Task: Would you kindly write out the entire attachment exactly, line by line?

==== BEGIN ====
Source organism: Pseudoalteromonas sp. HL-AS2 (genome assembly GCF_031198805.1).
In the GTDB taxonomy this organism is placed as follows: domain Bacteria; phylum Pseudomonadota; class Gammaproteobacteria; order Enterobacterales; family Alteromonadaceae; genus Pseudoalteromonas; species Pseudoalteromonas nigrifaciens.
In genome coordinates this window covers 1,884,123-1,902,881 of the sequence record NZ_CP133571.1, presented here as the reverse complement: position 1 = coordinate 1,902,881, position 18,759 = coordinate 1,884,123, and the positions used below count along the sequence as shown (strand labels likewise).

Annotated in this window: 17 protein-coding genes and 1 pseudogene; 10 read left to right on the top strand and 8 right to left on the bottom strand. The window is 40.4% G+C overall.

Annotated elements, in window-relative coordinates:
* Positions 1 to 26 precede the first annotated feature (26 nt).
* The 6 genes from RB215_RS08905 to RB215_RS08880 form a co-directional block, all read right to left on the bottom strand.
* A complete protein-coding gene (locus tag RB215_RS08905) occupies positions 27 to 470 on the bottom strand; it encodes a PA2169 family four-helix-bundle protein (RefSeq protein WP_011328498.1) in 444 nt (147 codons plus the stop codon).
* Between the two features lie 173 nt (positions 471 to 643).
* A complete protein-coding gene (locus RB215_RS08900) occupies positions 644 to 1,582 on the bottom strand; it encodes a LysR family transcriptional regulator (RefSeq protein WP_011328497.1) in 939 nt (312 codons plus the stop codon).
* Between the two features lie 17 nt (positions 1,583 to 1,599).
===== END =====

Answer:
Source organism: Pseudoalteromonas sp. HL-AS2 (genome assembly GCF_031198805.1).
In the GTDB taxonomy this organism is placed as follows: domain Bacteria; phylum Pseudomonadota; class Gammaproteobacteria; order Enterobacterales; family Alteromonadaceae; genus Pseudoalteromonas; species Pseudoalteromonas nigrifaciens.
In genome coordinates this window covers 1,884,123-1,902,881 of the sequence record NZ_CP133571.1, presented here as the reverse complement: position 1 = coordinate 1,902,881, position 18,759 = coordinate 1,884,123, and the positions used below count along the sequence as shown (strand labels likewise).

Annotated in this window: 17 protein-coding genes and 1 pseudogene; 10 read left to right on the top strand and 8 right to left on the bottom strand. The window is 40.4% G+C overall.

Annotated elements, in window-relative coordinates:
* Positions 1 to 26 precede the first annotated feature (26 nt).
* The 6 genes from RB215_RS08905 to RB215_RS08880 form a co-directional block, all read right to left on the bottom strand.
* A complete protein-coding gene (locus tag RB215_RS08905) occupies positions 27 to 470 on the bottom strand; it encodes a PA2169 family four-helix-bundle protein (RefSeq protein WP_011328498.1) in 444 nt (147 codons plus the stop codon).
* Between the two features lie 173 nt (positions 471 to 643).
* A complete protein-coding gene (locus RB215_RS08900) occupies positions 644 to 1,582 on the bottom strand; it encodes a LysR family transcriptional regulator (RefSeq protein WP_011328497.1) in 939 nt (312 codons plus the stop codon).
* Between the two features lie 17 nt (positions 1,583 to 1,599).